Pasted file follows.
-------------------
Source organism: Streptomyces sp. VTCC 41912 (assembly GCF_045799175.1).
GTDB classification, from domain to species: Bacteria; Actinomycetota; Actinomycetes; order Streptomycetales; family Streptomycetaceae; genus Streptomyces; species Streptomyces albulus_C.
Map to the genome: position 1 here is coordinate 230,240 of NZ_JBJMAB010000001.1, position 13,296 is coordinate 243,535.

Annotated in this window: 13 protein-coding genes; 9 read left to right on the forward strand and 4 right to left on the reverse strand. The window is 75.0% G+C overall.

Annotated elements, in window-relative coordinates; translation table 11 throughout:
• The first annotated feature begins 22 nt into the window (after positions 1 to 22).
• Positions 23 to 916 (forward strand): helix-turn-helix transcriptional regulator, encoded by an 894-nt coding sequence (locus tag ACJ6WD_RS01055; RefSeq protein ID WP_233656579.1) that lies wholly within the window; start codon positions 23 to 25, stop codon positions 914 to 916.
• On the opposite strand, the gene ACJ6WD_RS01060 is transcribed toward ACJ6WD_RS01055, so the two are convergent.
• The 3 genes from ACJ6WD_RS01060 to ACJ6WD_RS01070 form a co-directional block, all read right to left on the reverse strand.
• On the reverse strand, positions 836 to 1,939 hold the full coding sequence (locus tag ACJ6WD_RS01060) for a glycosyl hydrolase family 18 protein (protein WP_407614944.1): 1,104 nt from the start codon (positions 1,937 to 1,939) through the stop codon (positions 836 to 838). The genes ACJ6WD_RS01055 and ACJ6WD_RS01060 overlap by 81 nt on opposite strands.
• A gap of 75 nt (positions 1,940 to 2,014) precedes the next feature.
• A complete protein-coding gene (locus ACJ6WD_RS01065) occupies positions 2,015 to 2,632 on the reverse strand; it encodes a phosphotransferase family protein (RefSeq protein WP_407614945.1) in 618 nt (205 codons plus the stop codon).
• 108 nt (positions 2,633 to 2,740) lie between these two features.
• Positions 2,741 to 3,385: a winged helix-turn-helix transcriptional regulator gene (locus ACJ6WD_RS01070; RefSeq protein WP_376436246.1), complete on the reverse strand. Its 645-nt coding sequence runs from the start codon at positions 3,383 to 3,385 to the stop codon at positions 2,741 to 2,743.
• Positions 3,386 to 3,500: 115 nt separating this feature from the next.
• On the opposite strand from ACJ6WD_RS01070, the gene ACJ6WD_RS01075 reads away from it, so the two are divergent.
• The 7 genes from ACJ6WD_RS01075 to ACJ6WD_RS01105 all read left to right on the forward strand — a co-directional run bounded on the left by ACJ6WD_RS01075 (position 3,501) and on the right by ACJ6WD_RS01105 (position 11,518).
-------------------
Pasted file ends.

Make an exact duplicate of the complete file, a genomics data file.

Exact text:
Source organism: Streptomyces sp. VTCC 41912 (assembly GCF_045799175.1).
GTDB classification, from domain to species: Bacteria; Actinomycetota; Actinomycetes; order Streptomycetales; family Streptomycetaceae; genus Streptomyces; species Streptomyces albulus_C.
Map to the genome: position 1 here is coordinate 230,240 of NZ_JBJMAB010000001.1, position 13,296 is coordinate 243,535.

Annotated in this window: 13 protein-coding genes; 9 read left to right on the forward strand and 4 right to left on the reverse strand. The window is 75.0% G+C overall.

Annotated elements, in window-relative coordinates; translation table 11 throughout:
• The first annotated feature begins 22 nt into the window (after positions 1 to 22).
• Positions 23 to 916 (forward strand): helix-turn-helix transcriptional regulator, encoded by an 894-nt coding sequence (locus tag ACJ6WD_RS01055; RefSeq protein ID WP_233656579.1) that lies wholly within the window; start codon positions 23 to 25, stop codon positions 914 to 916.
• On the opposite strand, the gene ACJ6WD_RS01060 is transcribed toward ACJ6WD_RS01055, so the two are convergent.
• The 3 genes from ACJ6WD_RS01060 to ACJ6WD_RS01070 form a co-directional block, all read right to left on the reverse strand.
• On the reverse strand, positions 836 to 1,939 hold the full coding sequence (locus tag ACJ6WD_RS01060) for a glycosyl hydrolase family 18 protein (protein WP_407614944.1): 1,104 nt from the start codon (positions 1,937 to 1,939) through the stop codon (positions 836 to 838). The genes ACJ6WD_RS01055 and ACJ6WD_RS01060 overlap by 81 nt on opposite strands.
• A gap of 75 nt (positions 1,940 to 2,014) precedes the next feature.
• A complete protein-coding gene (locus ACJ6WD_RS01065) occupies positions 2,015 to 2,632 on the reverse strand; it encodes a phosphotransferase family protein (RefSeq protein WP_407614945.1) in 618 nt (205 codons plus the stop codon).
• 108 nt (positions 2,633 to 2,740) lie between these two features.
• Positions 2,741 to 3,385: a winged helix-turn-helix transcriptional regulator gene (locus ACJ6WD_RS01070; RefSeq protein WP_376436246.1), complete on the reverse strand. Its 645-nt coding sequence runs from the start codon at positions 3,383 to 3,385 to the stop codon at positions 2,741 to 2,743.
• Positions 3,386 to 3,500: 115 nt separating this feature from the next.
• On the opposite strand from ACJ6WD_RS01070, the gene ACJ6WD_RS01075 reads away from it, so the two are divergent.
• The 7 genes from ACJ6WD_RS01075 to ACJ6WD_RS01105 all read left to right on the forward strand — a co-directional run bounded on the left by ACJ6WD_RS01075 (position 3,501) and on the right by ACJ6WD_RS01105 (position 11,518).